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EEG and LCEDN partner to develop a research agenda for community energy resilience

Many low-income countries are vulnerable to natural hazards, ecological degradation and global climate change – factors that all threaten the progress towards economic development that’s enabled by access to energy. However, until recently, researchers have failed to address community energy resilience in the design and development of sustainable energy systems.

Energy is key to economic growth, but, after disasters, governments don’t always prioritise the re-establishment of energy access. In addition, community energy resilience is linked to a shift away from a reactive approach to disaster response, to a proactive approach of disaster risk management.

A partnership between EEG and the Low Carbon Energy for Development Network (LCEDN)* has been launched to drive new research collaborations and open up dialogue on community energy resilience in low-income countries, supported by the UK Energy Research Centre (UKERC) Whole Systems Networking Fund.

Using a whole systems energy research approach, the six-month Research Collaborations for Community Energy Resilience in Low-Income Countries project will bring together social science perspectives on governance, economic modelling, disaster risk management and technical expertise on designing resilient infrastructure.

The project objectives are to:

  • Facilitate knowledge exchange and establish a working relationship between academics, policymakers, energy practitioners and donors in the UK, South Asia and sub-Saharan Africa

  • Identify research opportunities to increase community energy resilience in on-grid, mini-grid, and stand-alone electricity systems

  • Explore opportunities to extend this research area through further funding

These objectives will be achieved through three workshops, in the UK, South Asia and sub-Saharan Africa. The workshops will further engage stakeholders in this research area and develop joint proposals for future work. The outputs will include a webinar, a working paper, a policy briefing and a project report.

The project was launched on June 1 2018, during a session on Resilience Concepts for Energy held at the LCEDN Annual Conference at Loughborough University in the UK.

In addition to providing a launch platform for the research project, the conference session brought together several perspectives on community energy resilience, which can include both the resilience of energy systems to shocks and stresses, as well as the contribution of energy to improving community resilience.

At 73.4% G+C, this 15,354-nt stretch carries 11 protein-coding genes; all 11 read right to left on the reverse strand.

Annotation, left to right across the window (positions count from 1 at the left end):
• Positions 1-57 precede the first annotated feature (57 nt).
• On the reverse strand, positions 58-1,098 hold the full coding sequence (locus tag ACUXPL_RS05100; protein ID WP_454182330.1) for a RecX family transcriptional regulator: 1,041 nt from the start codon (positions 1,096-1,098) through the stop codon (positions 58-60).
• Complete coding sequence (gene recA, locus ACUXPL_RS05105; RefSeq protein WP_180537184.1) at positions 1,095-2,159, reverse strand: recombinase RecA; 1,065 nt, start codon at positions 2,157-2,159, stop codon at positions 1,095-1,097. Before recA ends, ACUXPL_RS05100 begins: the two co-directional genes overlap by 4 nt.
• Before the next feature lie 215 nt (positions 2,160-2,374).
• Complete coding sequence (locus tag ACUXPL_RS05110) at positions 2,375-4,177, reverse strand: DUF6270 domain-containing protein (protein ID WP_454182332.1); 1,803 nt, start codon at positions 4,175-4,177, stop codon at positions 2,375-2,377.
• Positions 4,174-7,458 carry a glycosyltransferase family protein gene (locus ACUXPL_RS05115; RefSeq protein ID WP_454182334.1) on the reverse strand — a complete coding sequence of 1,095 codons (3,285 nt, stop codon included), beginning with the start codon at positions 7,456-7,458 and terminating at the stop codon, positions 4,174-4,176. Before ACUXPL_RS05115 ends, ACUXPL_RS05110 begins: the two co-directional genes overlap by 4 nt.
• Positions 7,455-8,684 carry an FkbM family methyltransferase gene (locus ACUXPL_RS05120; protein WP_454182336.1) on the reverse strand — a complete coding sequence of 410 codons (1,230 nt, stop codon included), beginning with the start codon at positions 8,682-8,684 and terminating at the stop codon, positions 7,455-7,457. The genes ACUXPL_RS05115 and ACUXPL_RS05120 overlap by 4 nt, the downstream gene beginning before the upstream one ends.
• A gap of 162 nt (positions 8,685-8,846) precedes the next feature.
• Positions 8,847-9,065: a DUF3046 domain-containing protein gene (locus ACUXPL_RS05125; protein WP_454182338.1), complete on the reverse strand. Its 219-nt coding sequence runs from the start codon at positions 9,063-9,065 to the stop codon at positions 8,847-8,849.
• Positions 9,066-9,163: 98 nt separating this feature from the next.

Three presentations were given, examining community energy needs after disasters, the long-term planning required to improve energy resilience, technical developments for building adaptations, how resilient energy systems can contribute to community resilience through improved livelihoods, and the longevity of energy systems.

The Resilience Concepts for Energy session demonstrated a need for donors to be more aware of how communities are coping with energy needs after disasters, and emphasised the importance of technology and planning. It also highlighted three things that governments need to think about in relation to energy resilience; implementing a plan, agreeing a decision-making protocol and putting finance in place. These need to be integrated into plans for disaster risk management.

For information about the upcoming Research Collaborations for Community Energy Resilience in Low-Income Countries workshops look out for updates on the EEG website or contact the Principal Investigator for the project, Long Seng To at l.to@lboro.ac.uk

An EEG Energy Insight paper on developing a research agenda for community energy resilience in the electricity sector can be found here.

 

*LCEDN is a network of UK researchers focused on renewable energy and international development and is involved in delivering capacity building activities for DFID’s Transforming Energy Access (TEA) programme, which focuses on enabling energy access via stand-alone and mini-grid systems.

 

By Long Seng To